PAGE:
Appeared in the Toronto Star on June 22, 2013 as Anti-Spam Law Could be Canned by Government
In May 2010, then-Industry Minister Tony Clement introduced anti-spam
legislation that he admitted was long overdue. Clement acknowledged that
"Canada is seen as a haven for spammers because of the gaps in our
current legislation...a place where spammers can reside and inflict
their damage around the world." Despite heavy lobbying against the
legislation by groups concerned with new rules on electronic marketing,
the government pushed ahead, with the bill receiving all-party support
and royal assent by the end of that year.
Yet two-and-a-half years later, the anti-spam law has still not taken
effect, awaiting long-delayed final regulations that have been the
target of an intensive campaign to water-down or repeal the legislation
before it ever takes effect.
Last week, government officials disclosed that the best-case scenario
for the law is that final regulations are released late this summer with
the implementation of the law delayed until the fall of 2014.
Moreover, many provisions may not become operational until at least
2017, eight years after the first anti-spam law bill was tabled in the
House of Commons.
Yet even that timetable may be overly optimistic. With the government
reportedly preparing a major cabinet shuffle this summer that may
include another change at Industry Canada, it appears that it may be
ready to can its own anti-spam law. Should the cabinet shuffle result in
a new industry minister, the entire issue will likely go back to the
drawing board with the prospect of new briefings, new consultations, and
delays that could stretch into 2015 and beyond.
In fact, even if Industry Minister Christian Paradis takes advantage of
the narrow window this summer to obtain the necessary approvals for
final regulations, the law will contain a myriad of expanded exceptions
and implementation delays.
When Parliament passed the legislation, it was touted as one of the
toughest and most comprehensive in the world, adopting a pro-privacy
consent model that requires explicit approval from consumers in order to
send them commercial electronic messages. The law also includes
safeguards against software installations on personal computers without
consent, all backed by strong enforcement powers that include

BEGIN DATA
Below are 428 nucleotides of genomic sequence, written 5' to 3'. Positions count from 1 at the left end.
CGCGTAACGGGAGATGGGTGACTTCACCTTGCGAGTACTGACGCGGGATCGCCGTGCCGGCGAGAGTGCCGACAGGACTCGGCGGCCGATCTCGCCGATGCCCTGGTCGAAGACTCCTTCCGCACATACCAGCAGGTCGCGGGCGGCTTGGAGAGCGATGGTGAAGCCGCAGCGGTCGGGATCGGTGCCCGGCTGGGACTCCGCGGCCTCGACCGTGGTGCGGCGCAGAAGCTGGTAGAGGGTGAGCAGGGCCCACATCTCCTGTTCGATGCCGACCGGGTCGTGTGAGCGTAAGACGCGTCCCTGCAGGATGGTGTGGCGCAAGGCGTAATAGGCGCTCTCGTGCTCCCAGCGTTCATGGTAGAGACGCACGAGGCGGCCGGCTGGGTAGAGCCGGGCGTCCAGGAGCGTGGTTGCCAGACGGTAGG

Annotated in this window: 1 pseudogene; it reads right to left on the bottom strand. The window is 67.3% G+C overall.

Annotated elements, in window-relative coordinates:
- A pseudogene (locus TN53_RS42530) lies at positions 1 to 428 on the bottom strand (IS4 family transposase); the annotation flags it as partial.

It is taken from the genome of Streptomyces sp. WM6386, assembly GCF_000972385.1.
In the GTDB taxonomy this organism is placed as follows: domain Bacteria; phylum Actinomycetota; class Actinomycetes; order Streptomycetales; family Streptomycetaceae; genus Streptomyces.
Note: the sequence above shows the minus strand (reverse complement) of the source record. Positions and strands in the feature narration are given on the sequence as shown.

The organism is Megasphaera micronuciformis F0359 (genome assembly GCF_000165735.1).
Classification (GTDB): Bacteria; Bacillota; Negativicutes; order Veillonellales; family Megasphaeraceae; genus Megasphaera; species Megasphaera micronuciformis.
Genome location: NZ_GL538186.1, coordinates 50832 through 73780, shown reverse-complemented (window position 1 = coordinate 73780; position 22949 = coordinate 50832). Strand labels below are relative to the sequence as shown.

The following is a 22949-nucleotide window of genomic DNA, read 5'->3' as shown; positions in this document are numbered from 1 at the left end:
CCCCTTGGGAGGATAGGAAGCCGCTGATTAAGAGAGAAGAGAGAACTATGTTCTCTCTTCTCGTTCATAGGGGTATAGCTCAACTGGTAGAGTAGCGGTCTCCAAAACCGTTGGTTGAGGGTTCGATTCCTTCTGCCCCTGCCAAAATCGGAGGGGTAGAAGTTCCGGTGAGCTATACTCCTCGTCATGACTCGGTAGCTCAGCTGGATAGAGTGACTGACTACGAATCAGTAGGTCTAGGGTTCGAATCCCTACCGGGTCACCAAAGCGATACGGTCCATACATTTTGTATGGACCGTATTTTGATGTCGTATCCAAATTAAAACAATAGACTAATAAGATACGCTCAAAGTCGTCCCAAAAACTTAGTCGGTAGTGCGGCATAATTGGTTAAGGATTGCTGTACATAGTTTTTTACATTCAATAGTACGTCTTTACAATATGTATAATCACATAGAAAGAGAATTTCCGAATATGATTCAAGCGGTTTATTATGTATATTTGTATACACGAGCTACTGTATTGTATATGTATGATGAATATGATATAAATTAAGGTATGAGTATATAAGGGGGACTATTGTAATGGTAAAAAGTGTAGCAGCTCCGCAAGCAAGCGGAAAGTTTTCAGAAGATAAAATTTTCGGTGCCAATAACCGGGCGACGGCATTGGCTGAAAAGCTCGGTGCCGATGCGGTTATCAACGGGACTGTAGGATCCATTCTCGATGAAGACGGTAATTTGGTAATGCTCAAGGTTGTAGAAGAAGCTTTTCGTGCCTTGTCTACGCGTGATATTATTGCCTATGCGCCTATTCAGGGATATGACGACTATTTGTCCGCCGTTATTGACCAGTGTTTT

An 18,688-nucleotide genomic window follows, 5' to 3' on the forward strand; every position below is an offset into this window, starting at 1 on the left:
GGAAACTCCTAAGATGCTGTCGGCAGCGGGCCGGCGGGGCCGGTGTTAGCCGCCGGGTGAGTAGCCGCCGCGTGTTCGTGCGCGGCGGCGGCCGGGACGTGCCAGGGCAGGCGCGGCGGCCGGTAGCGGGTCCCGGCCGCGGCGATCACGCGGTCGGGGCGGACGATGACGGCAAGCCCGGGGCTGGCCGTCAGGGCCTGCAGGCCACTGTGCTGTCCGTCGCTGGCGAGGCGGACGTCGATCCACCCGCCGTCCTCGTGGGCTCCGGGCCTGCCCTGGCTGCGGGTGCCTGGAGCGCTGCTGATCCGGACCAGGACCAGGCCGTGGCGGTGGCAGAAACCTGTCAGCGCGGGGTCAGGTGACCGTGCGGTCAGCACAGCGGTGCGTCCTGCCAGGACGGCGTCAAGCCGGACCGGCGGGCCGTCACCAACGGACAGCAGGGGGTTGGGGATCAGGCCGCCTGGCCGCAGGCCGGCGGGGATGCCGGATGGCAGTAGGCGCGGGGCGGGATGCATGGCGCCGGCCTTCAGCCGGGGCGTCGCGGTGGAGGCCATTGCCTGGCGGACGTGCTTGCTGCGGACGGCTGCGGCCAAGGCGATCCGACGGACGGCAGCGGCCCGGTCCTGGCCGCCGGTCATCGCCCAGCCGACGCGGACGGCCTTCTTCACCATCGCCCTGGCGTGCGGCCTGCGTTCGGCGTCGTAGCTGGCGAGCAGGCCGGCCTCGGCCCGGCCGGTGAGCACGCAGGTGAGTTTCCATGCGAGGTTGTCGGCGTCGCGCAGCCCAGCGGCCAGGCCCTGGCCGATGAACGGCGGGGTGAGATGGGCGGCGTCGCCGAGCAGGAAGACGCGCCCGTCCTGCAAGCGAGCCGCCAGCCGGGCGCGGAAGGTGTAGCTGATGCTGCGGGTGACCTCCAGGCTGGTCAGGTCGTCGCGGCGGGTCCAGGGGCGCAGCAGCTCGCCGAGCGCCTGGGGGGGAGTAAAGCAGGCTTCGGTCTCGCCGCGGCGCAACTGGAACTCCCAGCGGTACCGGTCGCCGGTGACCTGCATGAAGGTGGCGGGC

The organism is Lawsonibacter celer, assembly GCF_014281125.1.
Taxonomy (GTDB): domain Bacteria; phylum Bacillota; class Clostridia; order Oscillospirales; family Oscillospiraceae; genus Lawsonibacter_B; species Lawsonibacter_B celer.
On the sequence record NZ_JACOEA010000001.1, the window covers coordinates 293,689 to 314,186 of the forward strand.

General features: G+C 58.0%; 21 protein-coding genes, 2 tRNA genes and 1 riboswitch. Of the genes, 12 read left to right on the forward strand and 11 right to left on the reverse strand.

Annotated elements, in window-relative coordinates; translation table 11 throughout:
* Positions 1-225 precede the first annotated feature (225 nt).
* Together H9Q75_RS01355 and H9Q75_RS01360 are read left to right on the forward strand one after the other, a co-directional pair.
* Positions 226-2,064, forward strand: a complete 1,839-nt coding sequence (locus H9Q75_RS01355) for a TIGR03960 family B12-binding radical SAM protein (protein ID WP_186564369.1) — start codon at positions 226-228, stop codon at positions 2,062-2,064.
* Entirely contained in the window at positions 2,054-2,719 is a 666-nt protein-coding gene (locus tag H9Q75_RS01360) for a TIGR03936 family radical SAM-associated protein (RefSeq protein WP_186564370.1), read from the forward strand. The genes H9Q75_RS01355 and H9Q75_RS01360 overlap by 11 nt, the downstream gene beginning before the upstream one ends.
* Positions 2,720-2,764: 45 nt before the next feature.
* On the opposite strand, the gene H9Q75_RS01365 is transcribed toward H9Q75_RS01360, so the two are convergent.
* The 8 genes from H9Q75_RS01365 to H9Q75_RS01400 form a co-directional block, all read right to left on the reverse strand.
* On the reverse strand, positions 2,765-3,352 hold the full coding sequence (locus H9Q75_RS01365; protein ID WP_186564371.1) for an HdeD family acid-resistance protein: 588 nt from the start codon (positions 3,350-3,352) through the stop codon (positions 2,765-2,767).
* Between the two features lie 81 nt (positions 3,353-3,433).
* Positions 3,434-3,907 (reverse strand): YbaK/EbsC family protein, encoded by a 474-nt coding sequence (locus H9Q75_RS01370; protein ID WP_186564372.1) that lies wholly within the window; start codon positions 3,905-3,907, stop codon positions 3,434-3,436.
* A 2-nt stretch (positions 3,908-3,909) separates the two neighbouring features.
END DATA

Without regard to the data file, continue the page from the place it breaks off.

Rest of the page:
significant penalties for violation.
As with many deals, however, it pays to read the fine print. The law
does not take effect until associated regulations are finalized and
lobby groups have used the regulation-making process to raise a host of
concerns. While some fine-tuning was to be expected, the regulations
have already expanded many exceptions and officials have indicated that
further changes may be on the way.
The heavy lobbying has left some politicians unsure of what to make of
the law, understandably concerned when small businesses claim it will
stop electronic marketing and charities express fear that it will cut
off important sources of funding.
Yet the reality is not nearly as frightening as critics suggest.
Businesses have been given years to adapt to the new system and a simple
request for customer consent sometime before 2017 would address the key
consent requirement. For charities, obtaining lifelong consent (or
until consent is withdrawn) can be easily obtained when a member or
volunteer joins the organization or when a donor makes a contribution.
The government’s dithering on legislation is particularly surprising
given that it has otherwise pursued pro-consumer policies on telecom and
Internet issues. Delivering anti-spam legislation fits squarely within
that approach, since it provides Canadians with legal protections
against spyware and assurances that businesses and other organizations
will seek permission before sending electronic marketing materials.
Unless the government acts quickly, however, the law may become a victim
of a legislative delete button.
Michael Geist holds the Canada Research Chair in Internet and
E-commerce Law at the University of Ottawa, Faculty of Law. He can
reached at email@example.com or online at www.michaelgeist.ca.
TagsShareTuesday June 25, 2013
Earlier this month, I wrote about a diplomatic conference in Morocco
designed to finalize a much-needed copyright treaty for the visually
impaired. The column noted that the treaty seeks to do two things: first, it establishes minimum standards for copyright limitations
and exceptions for the visually impaired. Second, the treaty would facilitate the export of accessible works.
The conference is now in its second week with growing fears that there
will be no deal. The major hold-out appears to be the United States,
which is blocking consensus on a range of issues. According to documents released over the weekend, the primary source of the U.S. opposition comes from the motion picture association, which has engaged in months of behind-the-scenes lobbying designed to dismantle the treaty. For example, the MPA is trying to block the inclusion of a fair use/fair dealing provision, despite the fact that many countries (led by the U.S.) already have such a rule.
TagsShareMonday June 24, 2013
CBC's Curt Petrovich reports
on how Canada is among the most secretive of the Trans Pacific
Partnership countries, refusing to answer basic questions on a recent
negotiation session quietly conducted in Vancouver.TagsShareMonday June 24, 2013
I am very pleased to announce that I've joined the advisory board of SurfEasy,
a Toronto-based company focused on providing tools to better control
online privacy. As part of the launch, I'll be participating in a
Reddit AMA on Tuesday afternoon.TagsShareMonday June 24, 2013